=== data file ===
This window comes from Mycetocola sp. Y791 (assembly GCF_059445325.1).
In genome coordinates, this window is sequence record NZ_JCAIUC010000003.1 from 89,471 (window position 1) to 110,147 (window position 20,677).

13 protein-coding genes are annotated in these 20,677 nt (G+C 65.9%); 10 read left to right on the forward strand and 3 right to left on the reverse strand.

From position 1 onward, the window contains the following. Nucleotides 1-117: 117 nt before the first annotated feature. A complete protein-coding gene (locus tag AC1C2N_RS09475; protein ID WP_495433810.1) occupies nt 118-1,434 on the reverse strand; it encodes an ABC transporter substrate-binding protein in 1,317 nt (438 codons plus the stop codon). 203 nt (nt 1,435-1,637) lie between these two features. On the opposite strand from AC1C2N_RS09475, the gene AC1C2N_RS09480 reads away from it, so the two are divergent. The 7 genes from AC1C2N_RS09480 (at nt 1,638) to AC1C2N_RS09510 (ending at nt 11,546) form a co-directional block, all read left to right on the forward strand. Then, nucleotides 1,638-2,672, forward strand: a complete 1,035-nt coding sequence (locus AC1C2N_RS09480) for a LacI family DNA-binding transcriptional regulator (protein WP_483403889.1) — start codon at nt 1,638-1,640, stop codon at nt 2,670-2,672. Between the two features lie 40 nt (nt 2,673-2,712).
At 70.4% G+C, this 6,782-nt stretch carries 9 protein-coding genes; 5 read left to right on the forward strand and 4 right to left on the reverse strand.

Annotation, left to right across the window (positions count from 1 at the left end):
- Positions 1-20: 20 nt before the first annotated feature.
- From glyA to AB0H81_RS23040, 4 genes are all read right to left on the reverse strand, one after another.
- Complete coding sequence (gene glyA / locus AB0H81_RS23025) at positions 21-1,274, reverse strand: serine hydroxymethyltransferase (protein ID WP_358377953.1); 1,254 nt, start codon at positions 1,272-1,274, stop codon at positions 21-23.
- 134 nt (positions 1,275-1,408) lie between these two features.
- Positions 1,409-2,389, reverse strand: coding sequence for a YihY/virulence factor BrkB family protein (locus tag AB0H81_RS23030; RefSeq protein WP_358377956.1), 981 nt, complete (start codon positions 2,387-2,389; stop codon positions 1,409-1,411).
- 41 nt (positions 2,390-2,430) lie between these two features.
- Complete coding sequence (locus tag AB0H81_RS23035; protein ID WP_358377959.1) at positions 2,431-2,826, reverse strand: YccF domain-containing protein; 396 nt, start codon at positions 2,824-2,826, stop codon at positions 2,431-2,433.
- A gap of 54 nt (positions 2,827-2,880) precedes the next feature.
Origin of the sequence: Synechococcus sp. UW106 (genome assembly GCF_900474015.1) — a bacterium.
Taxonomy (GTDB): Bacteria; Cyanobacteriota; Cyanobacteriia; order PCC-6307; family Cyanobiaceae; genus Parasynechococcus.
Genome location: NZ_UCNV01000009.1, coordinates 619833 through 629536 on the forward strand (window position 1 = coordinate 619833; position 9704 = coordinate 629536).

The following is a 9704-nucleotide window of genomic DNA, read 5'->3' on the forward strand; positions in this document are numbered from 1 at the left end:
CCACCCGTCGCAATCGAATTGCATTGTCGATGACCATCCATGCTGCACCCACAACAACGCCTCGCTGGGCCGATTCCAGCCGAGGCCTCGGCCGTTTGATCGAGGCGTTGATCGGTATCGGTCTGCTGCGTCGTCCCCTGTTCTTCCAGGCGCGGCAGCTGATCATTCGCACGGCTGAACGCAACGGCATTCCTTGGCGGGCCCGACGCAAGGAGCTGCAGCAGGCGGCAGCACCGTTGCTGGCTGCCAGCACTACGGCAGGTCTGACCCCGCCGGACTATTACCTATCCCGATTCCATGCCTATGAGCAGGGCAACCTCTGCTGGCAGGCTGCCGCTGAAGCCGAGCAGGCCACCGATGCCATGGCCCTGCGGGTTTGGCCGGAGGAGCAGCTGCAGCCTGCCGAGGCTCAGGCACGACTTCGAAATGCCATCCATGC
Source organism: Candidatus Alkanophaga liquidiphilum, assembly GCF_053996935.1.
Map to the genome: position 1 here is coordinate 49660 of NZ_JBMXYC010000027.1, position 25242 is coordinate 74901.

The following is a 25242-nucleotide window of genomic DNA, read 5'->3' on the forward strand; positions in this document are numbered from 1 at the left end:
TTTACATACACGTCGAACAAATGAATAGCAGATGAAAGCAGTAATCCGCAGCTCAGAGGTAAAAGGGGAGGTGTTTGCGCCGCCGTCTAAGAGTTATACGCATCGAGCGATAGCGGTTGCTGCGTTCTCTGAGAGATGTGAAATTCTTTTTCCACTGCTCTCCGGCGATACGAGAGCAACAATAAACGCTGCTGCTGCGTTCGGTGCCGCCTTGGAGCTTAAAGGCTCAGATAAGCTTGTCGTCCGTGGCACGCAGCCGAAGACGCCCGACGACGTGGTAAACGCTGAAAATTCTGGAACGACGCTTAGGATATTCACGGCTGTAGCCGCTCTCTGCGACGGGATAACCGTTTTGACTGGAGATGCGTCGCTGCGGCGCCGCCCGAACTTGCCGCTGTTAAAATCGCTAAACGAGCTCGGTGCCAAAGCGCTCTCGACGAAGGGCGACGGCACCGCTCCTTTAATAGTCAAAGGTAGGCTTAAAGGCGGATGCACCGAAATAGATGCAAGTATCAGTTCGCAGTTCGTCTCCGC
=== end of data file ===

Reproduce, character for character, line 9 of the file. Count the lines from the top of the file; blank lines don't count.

- Complete coding sequence (gene glyA / locus AB0H81_RS23025) at positions 21-1,274, reverse strand: serine hydroxymethyltransferase (protein ID WP_358377953.1); 1,254 nt, start codon at positions 1,272-1,274, stop codon at positions 21-23.